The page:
Family of woman shot, killed by Emeryville police says she was shot in back, files suit

OAKLAND (BCN) — A woman shot and killed by Emeryville police officers in Oakland earlier this year was hit by three bullets in her back and side and was not facing the officers as police had reported, according to her family’s attorney.

Civil rights attorney and former Oakland mayoral candidate Dan Siegel filed a federal civil rights lawsuit in Oakland Thursday morning on behalf of the family of 38-year-old Yuvette Henderson, a shoplifting suspect whom police said tried to carjack three drivers and was shot when she pointed a revolver at police officers on Feb. 3.

But a coroner’s report obtained by the family eight months after the shooting indicates the officers’ bullets struck her in the side of her head below her ear, in the upper part of her right arm and in her back, suggesting she was not facing the officers, Siegel said. Siegel said he has not seen other basic evidence in the case, including the homicide report and surveillance video of the shooting, due to “a rather monumental level of foot-dragging” by Oakland and Emeryville

Through the complaint, he hopes to subpoena evidence he has been unable to obtain otherwise, he said.

The complaint names publicly for the first time the two officers who opened fire that day: Officer Michelle Shepherd and Officer Warren Williams, both of whom had about seven years experience with the department. Henderson had been detained by store security at the Home Depot store at 3838 Hollis St. in Emeryville on suspicion of shoplifting at about 12:35 p.m. that day. According to Emeryville police, she was trying to steal knives and other items.

While the security guards were on the phone with an emergency dispatcher, Henderson fell and hit her head and an ambulance and police officers were dispatched to the store. She then left, allegedly pulling a revolver on the guards.

Police officers caught up with her a few blocks away at the Extra Space Storage facility at 3406 Hollis St. According to police, she tried to carjack at least three different drivers as she walked there.

One witness said Henderson pointed a gun at his partner in the car behind him as they arrived in separate cars at the storage facility. The officers arrived and shot her there, blowing out the windows of the man’s car as she stood next to it.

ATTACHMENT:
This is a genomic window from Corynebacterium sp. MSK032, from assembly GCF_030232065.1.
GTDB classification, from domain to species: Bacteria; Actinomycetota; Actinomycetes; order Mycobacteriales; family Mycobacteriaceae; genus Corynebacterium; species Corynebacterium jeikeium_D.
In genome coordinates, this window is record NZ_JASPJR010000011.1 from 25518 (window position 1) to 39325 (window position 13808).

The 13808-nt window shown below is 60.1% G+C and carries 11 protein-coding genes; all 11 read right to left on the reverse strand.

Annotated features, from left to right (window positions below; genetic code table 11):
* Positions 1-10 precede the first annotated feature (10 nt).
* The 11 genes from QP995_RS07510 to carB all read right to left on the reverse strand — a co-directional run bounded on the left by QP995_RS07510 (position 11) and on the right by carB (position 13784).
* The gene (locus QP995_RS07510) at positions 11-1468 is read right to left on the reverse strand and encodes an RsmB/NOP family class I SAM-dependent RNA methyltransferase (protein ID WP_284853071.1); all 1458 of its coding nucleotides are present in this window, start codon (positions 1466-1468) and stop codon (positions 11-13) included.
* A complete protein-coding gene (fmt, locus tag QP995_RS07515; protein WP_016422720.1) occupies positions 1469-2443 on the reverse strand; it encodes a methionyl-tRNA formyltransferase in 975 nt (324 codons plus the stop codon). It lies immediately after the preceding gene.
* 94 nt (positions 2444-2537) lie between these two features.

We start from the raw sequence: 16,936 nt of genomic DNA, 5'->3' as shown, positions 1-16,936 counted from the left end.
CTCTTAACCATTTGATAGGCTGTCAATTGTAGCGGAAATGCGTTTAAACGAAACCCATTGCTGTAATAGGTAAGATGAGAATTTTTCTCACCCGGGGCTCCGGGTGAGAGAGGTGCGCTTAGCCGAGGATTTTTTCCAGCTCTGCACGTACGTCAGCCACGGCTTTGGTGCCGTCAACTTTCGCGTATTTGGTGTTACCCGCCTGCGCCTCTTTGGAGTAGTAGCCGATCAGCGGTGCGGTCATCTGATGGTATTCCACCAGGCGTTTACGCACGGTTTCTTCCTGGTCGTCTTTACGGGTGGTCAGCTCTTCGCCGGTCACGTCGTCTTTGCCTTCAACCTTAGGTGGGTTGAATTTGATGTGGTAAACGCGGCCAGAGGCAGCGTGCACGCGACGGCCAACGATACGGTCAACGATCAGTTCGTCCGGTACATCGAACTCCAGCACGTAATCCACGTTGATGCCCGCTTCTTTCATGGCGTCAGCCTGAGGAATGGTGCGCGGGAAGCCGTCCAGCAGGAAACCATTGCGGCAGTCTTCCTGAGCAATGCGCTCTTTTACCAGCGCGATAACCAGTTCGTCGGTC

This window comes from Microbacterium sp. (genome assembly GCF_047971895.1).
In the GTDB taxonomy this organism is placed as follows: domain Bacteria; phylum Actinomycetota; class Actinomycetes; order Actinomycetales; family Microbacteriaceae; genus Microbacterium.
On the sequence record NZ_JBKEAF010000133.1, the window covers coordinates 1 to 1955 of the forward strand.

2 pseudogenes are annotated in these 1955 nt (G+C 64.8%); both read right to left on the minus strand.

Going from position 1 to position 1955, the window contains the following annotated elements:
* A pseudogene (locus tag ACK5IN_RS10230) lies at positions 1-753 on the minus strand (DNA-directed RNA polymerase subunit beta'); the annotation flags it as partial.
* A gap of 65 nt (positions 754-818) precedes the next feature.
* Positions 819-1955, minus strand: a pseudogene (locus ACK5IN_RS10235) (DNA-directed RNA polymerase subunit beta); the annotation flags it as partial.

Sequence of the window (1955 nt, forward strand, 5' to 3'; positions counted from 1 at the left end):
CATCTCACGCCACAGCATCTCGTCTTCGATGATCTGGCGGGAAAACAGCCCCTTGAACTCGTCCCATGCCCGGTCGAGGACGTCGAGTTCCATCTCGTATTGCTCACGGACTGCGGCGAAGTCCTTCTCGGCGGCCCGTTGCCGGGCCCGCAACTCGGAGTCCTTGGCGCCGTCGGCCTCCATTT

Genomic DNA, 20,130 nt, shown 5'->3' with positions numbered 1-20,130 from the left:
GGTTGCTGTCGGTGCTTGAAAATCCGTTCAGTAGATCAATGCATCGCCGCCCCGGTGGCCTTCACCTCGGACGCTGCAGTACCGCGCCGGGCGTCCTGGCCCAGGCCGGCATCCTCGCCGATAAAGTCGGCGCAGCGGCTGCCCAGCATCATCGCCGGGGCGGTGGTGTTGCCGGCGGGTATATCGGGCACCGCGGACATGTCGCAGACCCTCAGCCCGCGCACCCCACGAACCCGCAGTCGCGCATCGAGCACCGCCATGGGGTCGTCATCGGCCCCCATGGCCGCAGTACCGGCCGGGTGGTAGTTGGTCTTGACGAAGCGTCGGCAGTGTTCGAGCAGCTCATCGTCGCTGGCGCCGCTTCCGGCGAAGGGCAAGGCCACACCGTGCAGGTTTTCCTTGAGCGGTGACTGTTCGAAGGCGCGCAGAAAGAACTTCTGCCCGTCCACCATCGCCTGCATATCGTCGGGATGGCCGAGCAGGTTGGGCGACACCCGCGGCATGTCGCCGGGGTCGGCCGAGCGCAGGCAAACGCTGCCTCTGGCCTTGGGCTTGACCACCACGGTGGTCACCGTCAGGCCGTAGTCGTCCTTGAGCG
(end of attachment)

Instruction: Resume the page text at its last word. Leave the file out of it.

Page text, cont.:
The complaint contends that Henderson never raised her gun at the officers and was not even facing them at the time she was shot. Henderson was shot in the back and side when the officers fired multiple times, including with an AR-15 assault rifle, according to the complaint.

But Emeryville police have said she turned toward the officers and raised her gun before they opened fire. Williams was equipped with a body-worn camera as part of a pilot program but did not activate it before the shooting.

While there is no body camera footage from the confrontation with officers, activist Cat Brooks said Thursday that she and some of Henderson’s family were allowed by Oakland police to view some surveillance footage of the incident. She said that it included neither Henderson’s injury at Home Depot nor the shooting outside the storage facility.

Brooks said she could not tell whether Henderson was armed based on the video.

“All we were able to see was her running, looking scared and distressed down Hollis street,” Brooks said. “She did not appear threatening, angry or hostile. Just scared.”

Henderson was a mother of six children, four of whom are now adults but could not be located before Thursday’s complaint was filed. Her younger brother, Jamison Robinson, said Henderson also served as a surrogate mother to him after their mother died.

“I think about it every single day,” Robinson said, carrying a “Justice for Yuvette” sign along with a crowd of supporters at a news conference to announce the suit. “I would never think in a million years of her leaving this Earth the way she left.”

Henderson’s older sister, Antoinette Jenkins, said Thursday that no shoplifting case should result in a shooting, questioning the police tactics that led to the lethal confrontation.

“We’re not asking for anything — nothing — except for justice and peace,” Jenkins said. “We’re not asking for sympathy and love, we’re just asking for justice and peace.”

The complaint filed on behalf of Henderson’s children seeks unspecified damages for wrongful death, excessive force, loss of familial relationship and battery by a police officer.

Officials with the Alameda County District Attorney’s Office have not announced whether the two officers will face criminal charges in the shooting and could not immediately be reached for comment. Siegel said he was skeptical the officers would be charged.

“Unless someone has actual photos of officers engaging in misconduct, it’s apparently the policy of (District Attorney) Nancy O’Malley to not engage in prosecution,” Siegel said.

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